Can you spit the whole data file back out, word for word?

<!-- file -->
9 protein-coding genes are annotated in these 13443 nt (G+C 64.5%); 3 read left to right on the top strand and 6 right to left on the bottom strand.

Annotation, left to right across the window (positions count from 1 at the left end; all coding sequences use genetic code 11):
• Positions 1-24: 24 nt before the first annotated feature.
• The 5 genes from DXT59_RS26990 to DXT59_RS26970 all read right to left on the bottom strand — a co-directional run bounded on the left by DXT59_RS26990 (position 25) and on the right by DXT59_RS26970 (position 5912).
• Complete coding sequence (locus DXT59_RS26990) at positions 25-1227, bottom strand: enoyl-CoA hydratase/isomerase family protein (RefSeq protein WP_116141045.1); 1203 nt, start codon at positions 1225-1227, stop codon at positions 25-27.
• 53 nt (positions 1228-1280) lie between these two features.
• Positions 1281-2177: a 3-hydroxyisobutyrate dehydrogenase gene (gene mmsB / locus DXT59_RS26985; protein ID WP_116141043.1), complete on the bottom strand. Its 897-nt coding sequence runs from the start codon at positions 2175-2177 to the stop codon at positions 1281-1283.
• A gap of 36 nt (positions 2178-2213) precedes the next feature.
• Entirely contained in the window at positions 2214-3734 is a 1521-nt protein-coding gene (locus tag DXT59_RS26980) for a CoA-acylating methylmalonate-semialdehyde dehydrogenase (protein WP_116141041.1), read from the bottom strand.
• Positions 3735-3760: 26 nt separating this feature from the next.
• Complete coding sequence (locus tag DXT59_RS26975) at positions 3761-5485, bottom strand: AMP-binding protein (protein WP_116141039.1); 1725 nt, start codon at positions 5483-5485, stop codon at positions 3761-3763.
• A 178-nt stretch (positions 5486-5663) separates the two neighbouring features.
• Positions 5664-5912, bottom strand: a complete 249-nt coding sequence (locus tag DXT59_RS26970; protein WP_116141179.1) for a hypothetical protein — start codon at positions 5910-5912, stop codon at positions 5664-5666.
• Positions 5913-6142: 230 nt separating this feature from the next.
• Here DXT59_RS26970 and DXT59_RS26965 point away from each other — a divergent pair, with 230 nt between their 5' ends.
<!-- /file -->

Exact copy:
9 protein-coding genes are annotated in these 13443 nt (G+C 64.5%); 3 read left to right on the top strand and 6 right to left on the bottom strand.

Annotation, left to right across the window (positions count from 1 at the left end; all coding sequences use genetic code 11):
• Positions 1-24: 24 nt before the first annotated feature.
• The 5 genes from DXT59_RS26990 to DXT59_RS26970 all read right to left on the bottom strand — a co-directional run bounded on the left by DXT59_RS26990 (position 25) and on the right by DXT59_RS26970 (position 5912).
• Complete coding sequence (locus DXT59_RS26990) at positions 25-1227, bottom strand: enoyl-CoA hydratase/isomerase family protein (RefSeq protein WP_116141045.1); 1203 nt, start codon at positions 1225-1227, stop codon at positions 25-27.
• 53 nt (positions 1228-1280) lie between these two features.
• Positions 1281-2177: a 3-hydroxyisobutyrate dehydrogenase gene (gene mmsB / locus DXT59_RS26985; protein ID WP_116141043.1), complete on the bottom strand. Its 897-nt coding sequence runs from the start codon at positions 2175-2177 to the stop codon at positions 1281-1283.
• A gap of 36 nt (positions 2178-2213) precedes the next feature.
• Entirely contained in the window at positions 2214-3734 is a 1521-nt protein-coding gene (locus tag DXT59_RS26980) for a CoA-acylating methylmalonate-semialdehyde dehydrogenase (protein WP_116141041.1), read from the bottom strand.
• Positions 3735-3760: 26 nt separating this feature from the next.
• Complete coding sequence (locus tag DXT59_RS26975) at positions 3761-5485, bottom strand: AMP-binding protein (protein WP_116141039.1); 1725 nt, start codon at positions 5483-5485, stop codon at positions 3761-3763.
• A 178-nt stretch (positions 5486-5663) separates the two neighbouring features.
• Positions 5664-5912, bottom strand: a complete 249-nt coding sequence (locus tag DXT59_RS26970; protein WP_116141179.1) for a hypothetical protein — start codon at positions 5910-5912, stop codon at positions 5664-5666.
• Positions 5913-6142: 230 nt separating this feature from the next.
• Here DXT59_RS26970 and DXT59_RS26965 point away from each other — a divergent pair, with 230 nt between their 5' ends.